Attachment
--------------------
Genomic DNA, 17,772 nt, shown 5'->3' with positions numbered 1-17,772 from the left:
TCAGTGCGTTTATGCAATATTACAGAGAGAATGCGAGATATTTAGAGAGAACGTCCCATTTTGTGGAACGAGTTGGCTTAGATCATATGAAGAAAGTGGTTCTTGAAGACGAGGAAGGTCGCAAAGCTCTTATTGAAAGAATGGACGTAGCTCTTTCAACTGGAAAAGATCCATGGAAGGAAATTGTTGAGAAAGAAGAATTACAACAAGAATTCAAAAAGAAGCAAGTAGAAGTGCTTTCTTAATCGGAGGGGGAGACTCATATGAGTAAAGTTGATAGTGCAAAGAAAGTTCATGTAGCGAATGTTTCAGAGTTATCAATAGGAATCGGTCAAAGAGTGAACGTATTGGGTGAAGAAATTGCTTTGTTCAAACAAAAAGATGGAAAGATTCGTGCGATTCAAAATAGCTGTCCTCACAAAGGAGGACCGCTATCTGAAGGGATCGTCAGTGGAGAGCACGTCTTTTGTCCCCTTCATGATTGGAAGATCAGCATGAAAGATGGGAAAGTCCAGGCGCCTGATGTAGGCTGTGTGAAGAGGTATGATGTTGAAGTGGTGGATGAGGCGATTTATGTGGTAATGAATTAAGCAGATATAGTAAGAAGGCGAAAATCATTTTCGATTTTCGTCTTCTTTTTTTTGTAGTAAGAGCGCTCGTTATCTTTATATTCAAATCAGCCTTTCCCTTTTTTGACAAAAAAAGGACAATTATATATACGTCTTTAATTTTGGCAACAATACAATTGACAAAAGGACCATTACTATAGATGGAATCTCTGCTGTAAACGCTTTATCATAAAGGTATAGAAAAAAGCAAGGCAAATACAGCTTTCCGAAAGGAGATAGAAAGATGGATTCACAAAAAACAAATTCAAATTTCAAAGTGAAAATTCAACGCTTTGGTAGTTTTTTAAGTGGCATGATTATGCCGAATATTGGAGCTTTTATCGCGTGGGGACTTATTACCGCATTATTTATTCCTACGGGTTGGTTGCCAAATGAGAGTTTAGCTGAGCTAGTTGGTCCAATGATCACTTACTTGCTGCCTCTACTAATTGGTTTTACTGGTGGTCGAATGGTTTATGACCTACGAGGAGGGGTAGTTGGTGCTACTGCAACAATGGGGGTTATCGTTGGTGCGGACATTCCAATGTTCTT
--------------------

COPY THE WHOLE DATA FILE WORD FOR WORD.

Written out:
Genomic DNA, 17,772 nt, shown 5'->3' with positions numbered 1-17,772 from the left:
TCAGTGCGTTTATGCAATATTACAGAGAGAATGCGAGATATTTAGAGAGAACGTCCCATTTTGTGGAACGAGTTGGCTTAGATCATATGAAGAAAGTGGTTCTTGAAGACGAGGAAGGTCGCAAAGCTCTTATTGAAAGAATGGACGTAGCTCTTTCAACTGGAAAAGATCCATGGAAGGAAATTGTTGAGAAAGAAGAATTACAACAAGAATTCAAAAAGAAGCAAGTAGAAGTGCTTTCTTAATCGGAGGGGGAGACTCATATGAGTAAAGTTGATAGTGCAAAGAAAGTTCATGTAGCGAATGTTTCAGAGTTATCAATAGGAATCGGTCAAAGAGTGAACGTATTGGGTGAAGAAATTGCTTTGTTCAAACAAAAAGATGGAAAGATTCGTGCGATTCAAAATAGCTGTCCTCACAAAGGAGGACCGCTATCTGAAGGGATCGTCAGTGGAGAGCACGTCTTTTGTCCCCTTCATGATTGGAAGATCAGCATGAAAGATGGGAAAGTCCAGGCGCCTGATGTAGGCTGTGTGAAGAGGTATGATGTTGAAGTGGTGGATGAGGCGATTTATGTGGTAATGAATTAAGCAGATATAGTAAGAAGGCGAAAATCATTTTCGATTTTCGTCTTCTTTTTTTTGTAGTAAGAGCGCTCGTTATCTTTATATTCAAATCAGCCTTTCCCTTTTTTGACAAAAAAAGGACAATTATATATACGTCTTTAATTTTGGCAACAATACAATTGACAAAAGGACCATTACTATAGATGGAATCTCTGCTGTAAACGCTTTATCATAAAGGTATAGAAAAAAGCAAGGCAAATACAGCTTTCCGAAAGGAGATAGAAAGATGGATTCACAAAAAACAAATTCAAATTTCAAAGTGAAAATTCAACGCTTTGGTAGTTTTTTAAGTGGCATGATTATGCCGAATATTGGAGCTTTTATCGCGTGGGGACTTATTACCGCATTATTTATTCCTACGGGTTGGTTGCCAAATGAGAGTTTAGCTGAGCTAGTTGGTCCAATGATCACTTACTTGCTGCCTCTACTAATTGGTTTTACTGGTGGTCGAATGGTTTATGACCTACGAGGAGGGGTAGTTGGTGCTACTGCAACAATGGGGGTTATCGTTGGTGCGGACATTCCAATGTTCTT